This year, Safe Software held its first worldwide user meeting in three years at the beautiful Vancouver, BC Convention Centre. We love the people at Safe - authors of the “Feature Manipulation Engine” or FME that transforms data and coordinates from one format to another. WhiteStar uses this technology intensively to prepare data formatted for a wide variety of customer applications.
You would think after twenty years, data transformation problems would all be solved. To the contrary, the number and variety of data formats just continues to explode. Indeed, we use Safe’s FME Server technology inside of WhiteStar Cloud, where customers can come to a website and “clip, zip and ship” the data they need in their desired format.
Col, Chris Hadfield, the first Canadian commander of the International Space Station, gave the keynote talk at the conference about managing complexity and change. “If you want things to stay the same, something is going to have to change!” set the tone for the UC. We can’t continue to do things the old way. In WhiteStar’s world, we need to stream data rather than deliver GIS data using old methods such as ftp and shapefiles.
Hadfield mentioned that the May 6th, 2017 cover story of The Economist rightly cites data as the world’s most valuable resource. As a data company, we have known that for a very long time, and spend time and effort trying to convince our prospects of this. Still too many are seduced and spend their entire budget on software.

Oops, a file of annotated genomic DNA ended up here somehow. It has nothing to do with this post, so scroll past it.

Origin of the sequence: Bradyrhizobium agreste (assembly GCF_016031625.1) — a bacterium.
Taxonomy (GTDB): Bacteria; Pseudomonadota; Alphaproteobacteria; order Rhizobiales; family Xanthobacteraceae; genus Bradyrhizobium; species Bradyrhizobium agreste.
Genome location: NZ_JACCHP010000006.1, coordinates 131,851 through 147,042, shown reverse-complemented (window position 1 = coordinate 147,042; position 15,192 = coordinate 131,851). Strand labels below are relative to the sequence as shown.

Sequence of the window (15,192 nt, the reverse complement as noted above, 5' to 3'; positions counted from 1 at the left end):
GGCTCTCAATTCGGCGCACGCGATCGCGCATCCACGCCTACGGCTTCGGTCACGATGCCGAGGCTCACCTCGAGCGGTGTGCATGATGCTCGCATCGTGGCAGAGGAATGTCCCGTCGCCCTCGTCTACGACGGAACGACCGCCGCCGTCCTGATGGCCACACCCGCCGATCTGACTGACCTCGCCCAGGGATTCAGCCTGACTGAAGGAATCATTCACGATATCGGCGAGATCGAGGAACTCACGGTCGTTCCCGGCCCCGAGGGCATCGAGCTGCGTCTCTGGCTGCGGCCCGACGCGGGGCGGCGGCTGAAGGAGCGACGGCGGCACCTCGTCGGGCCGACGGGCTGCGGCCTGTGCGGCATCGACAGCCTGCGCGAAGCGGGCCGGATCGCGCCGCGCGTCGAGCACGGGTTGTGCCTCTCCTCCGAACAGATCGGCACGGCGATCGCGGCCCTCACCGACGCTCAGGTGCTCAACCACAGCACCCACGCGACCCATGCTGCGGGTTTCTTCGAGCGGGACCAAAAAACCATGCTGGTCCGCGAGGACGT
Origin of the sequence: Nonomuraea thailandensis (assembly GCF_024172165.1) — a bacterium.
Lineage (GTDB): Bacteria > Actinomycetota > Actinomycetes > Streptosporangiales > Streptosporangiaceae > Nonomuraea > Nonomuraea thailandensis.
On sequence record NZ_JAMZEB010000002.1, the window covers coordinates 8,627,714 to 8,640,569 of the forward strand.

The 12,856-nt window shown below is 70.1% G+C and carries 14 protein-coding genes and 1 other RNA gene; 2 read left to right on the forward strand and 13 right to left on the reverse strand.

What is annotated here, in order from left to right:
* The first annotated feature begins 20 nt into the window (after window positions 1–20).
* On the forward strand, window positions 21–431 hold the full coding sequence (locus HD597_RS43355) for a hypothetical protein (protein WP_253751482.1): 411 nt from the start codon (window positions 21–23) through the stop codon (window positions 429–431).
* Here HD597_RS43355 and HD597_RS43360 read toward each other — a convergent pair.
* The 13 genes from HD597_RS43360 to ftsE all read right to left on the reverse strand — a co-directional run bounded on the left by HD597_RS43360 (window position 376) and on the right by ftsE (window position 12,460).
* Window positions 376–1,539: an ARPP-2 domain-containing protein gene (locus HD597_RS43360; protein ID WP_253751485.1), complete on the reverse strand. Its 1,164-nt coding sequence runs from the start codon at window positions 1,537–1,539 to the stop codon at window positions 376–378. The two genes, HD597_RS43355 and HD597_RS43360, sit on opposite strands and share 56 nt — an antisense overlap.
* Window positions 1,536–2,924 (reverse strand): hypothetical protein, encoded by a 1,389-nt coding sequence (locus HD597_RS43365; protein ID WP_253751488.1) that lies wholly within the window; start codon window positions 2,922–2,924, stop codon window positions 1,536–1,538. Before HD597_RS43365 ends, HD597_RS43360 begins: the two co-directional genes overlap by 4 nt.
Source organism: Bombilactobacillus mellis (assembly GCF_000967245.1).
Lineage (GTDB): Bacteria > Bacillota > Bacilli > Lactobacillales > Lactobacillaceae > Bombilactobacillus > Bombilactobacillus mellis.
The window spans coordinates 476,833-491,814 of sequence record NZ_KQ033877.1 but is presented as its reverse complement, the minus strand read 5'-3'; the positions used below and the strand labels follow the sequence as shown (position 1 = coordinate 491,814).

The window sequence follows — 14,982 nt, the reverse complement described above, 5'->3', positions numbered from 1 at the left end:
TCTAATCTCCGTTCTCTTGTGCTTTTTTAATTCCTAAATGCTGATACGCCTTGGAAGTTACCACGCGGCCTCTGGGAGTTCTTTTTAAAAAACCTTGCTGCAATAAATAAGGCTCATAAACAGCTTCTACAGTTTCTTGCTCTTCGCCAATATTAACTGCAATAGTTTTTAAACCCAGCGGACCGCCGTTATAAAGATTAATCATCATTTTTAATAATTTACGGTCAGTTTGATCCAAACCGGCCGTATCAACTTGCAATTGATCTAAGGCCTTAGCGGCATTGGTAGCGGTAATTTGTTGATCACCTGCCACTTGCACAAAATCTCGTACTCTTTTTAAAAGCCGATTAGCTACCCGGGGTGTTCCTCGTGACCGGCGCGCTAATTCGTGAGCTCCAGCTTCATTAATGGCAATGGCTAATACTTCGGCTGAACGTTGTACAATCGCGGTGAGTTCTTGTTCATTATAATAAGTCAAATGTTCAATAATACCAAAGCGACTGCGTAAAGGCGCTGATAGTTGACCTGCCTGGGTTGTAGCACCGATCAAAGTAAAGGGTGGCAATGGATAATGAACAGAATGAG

Amusingly, the conference celebrated the 25th anniversary of shapefiles. Even more amazing (horrifying?) is that shapefiles use the old 1980s vintage dBase III DBF format to store data. Perhaps next year @dbffiles could celebrate their 35th birthday. On Twitter, you can follow the very active and humorous @shapefiIe account so as not to miss any developments!
WhiteStar Geodata Analyst Pete Vaziri and I gave a well attended talk on the large task of compiling and continually updating parcel data for the more than 3142 counties and county-equivalents in the USA. WhiteStar has a research staff who contact each county and update the data on a regular basis. Data must then be converted to a common format (using FME of course), normalized to a standard schema, converted to a common coordinate system, and then loaded into GIS databases where it can then be streamed to customers or available on WhiteStar Cloud.
FME Colorado User Group
Are you an FME-er in the Denver area? We are looking for a speaker for the next meeting of the Colorado FME User Group. Please contact me if you would exchange a beer for a 25 minute presentation on some topic of interest to the FME User community.